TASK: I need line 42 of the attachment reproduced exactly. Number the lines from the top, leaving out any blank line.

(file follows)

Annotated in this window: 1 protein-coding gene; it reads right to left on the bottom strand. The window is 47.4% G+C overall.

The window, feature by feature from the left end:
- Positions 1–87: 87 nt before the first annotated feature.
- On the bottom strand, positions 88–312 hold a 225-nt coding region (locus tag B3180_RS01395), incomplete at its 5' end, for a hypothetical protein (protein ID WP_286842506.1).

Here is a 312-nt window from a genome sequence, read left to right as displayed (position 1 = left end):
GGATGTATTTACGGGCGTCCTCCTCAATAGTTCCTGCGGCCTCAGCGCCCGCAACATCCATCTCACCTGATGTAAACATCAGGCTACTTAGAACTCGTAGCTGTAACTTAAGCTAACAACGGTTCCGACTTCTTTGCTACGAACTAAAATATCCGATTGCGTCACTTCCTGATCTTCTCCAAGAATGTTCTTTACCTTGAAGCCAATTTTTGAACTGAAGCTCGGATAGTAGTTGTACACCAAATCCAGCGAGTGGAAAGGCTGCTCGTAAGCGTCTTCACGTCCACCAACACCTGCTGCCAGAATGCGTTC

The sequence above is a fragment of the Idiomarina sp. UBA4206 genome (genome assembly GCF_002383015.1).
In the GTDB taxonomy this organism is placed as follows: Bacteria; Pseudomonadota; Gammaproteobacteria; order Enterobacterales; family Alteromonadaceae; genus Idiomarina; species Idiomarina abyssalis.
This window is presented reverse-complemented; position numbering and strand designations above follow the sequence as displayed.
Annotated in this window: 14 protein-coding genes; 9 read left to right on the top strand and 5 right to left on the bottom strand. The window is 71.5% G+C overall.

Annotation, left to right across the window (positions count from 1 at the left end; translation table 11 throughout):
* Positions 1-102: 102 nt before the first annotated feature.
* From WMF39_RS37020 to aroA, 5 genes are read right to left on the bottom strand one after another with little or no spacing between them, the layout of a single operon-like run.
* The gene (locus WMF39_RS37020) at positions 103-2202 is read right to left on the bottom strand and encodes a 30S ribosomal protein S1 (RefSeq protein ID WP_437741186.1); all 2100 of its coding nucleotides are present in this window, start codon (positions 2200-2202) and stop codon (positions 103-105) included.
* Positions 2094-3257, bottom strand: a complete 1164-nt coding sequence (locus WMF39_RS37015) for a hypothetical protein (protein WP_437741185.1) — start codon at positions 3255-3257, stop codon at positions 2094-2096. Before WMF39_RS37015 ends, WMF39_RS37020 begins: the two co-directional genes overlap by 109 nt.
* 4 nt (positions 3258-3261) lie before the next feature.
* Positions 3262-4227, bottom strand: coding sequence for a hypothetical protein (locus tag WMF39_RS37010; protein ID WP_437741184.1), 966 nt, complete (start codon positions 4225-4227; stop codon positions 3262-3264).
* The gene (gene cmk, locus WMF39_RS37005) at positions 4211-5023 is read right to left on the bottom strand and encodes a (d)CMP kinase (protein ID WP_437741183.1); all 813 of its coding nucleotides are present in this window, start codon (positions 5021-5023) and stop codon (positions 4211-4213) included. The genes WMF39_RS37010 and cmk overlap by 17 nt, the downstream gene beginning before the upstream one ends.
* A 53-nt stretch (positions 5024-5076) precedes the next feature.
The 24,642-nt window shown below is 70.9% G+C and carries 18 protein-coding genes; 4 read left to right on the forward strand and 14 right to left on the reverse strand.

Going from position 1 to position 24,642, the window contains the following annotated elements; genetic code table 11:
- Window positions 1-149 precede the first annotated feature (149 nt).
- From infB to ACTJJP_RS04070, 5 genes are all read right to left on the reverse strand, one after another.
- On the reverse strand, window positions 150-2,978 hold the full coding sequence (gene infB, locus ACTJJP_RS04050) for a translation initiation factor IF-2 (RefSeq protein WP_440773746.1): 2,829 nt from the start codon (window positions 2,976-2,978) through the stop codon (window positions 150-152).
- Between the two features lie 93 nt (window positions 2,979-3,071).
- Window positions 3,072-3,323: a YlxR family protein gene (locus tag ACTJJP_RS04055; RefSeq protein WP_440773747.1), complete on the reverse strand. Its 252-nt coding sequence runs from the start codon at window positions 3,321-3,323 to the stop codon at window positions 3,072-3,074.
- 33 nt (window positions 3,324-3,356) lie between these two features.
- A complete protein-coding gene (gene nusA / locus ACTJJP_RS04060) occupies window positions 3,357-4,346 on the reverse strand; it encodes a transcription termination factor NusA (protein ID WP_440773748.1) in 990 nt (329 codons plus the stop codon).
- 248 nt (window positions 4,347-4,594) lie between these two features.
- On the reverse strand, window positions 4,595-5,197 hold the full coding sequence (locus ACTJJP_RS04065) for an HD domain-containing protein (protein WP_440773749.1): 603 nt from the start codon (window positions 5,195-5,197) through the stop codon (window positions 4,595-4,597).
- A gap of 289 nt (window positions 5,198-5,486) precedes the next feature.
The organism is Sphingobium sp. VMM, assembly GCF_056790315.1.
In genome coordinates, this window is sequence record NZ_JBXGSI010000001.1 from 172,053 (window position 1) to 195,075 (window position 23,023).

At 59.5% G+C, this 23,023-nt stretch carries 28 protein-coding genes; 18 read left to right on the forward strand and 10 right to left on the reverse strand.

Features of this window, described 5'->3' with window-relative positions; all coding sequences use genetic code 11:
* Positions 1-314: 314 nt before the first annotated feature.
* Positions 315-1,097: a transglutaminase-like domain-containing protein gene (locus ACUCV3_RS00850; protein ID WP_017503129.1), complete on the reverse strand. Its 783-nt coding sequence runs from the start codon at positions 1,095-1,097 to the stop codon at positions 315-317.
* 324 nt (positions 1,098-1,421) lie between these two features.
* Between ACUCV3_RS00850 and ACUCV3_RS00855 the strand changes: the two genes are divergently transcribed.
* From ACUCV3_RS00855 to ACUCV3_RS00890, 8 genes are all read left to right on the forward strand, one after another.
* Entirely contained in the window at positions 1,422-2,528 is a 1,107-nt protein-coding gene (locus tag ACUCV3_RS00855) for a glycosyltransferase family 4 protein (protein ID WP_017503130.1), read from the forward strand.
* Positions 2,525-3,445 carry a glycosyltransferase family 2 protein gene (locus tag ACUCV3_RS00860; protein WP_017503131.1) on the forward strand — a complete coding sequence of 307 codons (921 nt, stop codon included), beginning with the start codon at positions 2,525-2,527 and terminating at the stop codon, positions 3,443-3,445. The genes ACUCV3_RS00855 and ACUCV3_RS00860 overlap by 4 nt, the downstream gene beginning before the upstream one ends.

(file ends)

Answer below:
* Positions 2,525-3,445 carry a glycosyltransferase family 2 protein gene (locus tag ACUCV3_RS00860; protein WP_017503131.1) on the forward strand — a complete coding sequence of 307 codons (921 nt, stop codon included), beginning with the start codon at positions 2,525-2,527 and terminating at the stop codon, positions 3,443-3,445. The genes ACUCV3_RS00855 and ACUCV3_RS00860 overlap by 4 nt, the downstream gene beginning before the upstream one ends.